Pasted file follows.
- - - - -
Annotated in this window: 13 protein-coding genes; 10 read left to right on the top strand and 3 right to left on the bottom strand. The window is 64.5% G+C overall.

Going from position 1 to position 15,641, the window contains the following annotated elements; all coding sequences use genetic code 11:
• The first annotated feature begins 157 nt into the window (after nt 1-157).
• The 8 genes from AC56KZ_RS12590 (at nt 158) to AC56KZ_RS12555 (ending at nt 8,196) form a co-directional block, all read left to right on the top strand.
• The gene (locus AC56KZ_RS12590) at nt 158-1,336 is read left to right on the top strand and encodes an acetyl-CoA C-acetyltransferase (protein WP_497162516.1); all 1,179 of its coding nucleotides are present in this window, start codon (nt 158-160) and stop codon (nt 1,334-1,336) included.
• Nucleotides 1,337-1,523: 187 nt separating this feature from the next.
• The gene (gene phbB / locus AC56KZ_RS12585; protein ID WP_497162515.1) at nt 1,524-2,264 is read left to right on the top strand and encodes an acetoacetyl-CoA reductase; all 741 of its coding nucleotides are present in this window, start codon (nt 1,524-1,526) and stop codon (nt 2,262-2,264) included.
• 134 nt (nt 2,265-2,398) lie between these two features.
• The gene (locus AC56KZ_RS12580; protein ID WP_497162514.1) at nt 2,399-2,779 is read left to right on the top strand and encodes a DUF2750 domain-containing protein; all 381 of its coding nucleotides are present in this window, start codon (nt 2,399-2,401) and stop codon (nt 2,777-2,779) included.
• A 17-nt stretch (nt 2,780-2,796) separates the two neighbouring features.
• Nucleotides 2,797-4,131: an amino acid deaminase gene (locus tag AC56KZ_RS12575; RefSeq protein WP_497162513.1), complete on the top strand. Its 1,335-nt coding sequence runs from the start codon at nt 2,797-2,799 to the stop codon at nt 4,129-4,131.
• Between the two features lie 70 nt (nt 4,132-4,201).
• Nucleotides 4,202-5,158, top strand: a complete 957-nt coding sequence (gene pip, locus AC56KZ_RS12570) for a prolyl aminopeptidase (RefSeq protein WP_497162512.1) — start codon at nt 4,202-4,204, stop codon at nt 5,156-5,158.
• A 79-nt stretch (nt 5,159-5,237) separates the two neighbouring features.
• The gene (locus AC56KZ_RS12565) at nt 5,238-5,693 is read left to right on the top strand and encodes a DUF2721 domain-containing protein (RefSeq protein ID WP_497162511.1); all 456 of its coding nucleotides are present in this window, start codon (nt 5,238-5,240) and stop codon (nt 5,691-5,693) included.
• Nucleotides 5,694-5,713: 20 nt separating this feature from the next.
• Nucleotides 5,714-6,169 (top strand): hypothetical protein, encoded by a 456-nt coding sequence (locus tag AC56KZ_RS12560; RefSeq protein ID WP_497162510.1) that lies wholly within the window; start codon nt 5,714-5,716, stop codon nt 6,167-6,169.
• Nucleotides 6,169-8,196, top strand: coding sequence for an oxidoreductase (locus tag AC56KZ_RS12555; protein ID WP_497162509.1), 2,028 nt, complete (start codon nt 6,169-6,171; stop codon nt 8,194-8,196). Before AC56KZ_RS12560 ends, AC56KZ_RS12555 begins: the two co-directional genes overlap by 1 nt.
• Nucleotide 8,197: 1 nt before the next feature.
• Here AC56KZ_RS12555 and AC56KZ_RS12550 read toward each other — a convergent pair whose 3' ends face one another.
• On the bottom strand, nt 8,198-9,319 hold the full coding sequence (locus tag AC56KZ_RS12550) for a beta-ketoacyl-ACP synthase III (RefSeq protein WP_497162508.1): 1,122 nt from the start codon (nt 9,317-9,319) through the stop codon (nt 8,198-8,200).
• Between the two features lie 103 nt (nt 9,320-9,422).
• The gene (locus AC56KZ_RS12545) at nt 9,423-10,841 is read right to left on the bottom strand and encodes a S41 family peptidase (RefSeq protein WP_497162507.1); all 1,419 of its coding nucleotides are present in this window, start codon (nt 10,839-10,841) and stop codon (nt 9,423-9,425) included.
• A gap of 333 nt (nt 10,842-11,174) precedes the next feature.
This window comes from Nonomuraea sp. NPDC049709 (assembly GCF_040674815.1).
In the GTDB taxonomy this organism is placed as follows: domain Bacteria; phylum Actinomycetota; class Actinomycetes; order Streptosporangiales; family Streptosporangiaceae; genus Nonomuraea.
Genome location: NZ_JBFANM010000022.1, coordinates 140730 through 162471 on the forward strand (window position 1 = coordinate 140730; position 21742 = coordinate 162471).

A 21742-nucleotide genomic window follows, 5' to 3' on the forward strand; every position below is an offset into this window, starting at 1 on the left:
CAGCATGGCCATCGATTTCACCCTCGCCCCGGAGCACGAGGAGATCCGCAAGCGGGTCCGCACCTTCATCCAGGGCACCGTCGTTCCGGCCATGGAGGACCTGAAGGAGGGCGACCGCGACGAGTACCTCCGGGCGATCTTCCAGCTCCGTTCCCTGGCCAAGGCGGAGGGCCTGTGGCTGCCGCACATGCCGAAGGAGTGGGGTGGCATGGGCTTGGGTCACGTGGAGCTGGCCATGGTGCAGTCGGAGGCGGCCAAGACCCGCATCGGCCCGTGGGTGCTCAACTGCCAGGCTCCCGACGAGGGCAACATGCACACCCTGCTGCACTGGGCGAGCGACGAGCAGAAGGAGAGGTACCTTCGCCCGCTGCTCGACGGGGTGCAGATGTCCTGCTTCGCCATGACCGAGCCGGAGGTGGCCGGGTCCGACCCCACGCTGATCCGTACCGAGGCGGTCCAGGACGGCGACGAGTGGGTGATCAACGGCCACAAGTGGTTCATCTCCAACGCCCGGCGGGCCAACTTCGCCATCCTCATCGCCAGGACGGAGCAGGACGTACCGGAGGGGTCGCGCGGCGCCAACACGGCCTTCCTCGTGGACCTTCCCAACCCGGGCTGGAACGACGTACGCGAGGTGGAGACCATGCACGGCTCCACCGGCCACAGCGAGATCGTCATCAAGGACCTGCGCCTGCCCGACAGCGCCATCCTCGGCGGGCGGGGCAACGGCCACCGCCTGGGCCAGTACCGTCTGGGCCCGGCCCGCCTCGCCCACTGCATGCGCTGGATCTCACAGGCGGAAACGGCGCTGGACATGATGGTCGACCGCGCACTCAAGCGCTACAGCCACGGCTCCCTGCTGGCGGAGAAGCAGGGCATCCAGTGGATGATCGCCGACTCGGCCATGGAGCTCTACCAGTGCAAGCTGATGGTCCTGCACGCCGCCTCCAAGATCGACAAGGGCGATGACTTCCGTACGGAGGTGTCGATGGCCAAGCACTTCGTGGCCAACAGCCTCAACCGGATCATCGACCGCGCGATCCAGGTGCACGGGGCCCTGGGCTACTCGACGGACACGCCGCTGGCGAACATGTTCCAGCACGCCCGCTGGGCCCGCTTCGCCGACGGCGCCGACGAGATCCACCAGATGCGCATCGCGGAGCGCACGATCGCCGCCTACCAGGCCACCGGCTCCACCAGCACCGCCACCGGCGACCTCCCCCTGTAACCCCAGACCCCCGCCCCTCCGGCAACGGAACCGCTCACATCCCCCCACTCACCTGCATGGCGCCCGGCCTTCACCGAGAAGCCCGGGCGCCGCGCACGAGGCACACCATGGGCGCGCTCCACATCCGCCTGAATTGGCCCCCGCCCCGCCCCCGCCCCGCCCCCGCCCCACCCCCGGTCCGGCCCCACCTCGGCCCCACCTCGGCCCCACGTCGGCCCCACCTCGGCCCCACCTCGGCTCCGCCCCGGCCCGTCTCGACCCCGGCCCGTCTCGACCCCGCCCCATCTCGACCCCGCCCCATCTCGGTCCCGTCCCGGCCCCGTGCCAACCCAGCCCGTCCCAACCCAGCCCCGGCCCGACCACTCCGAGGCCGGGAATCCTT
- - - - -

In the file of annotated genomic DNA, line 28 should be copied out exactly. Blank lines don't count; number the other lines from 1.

A 21742-nucleotide genomic window follows, 5' to 3' on the forward strand; every position below is an offset into this window, starting at 1 on the left: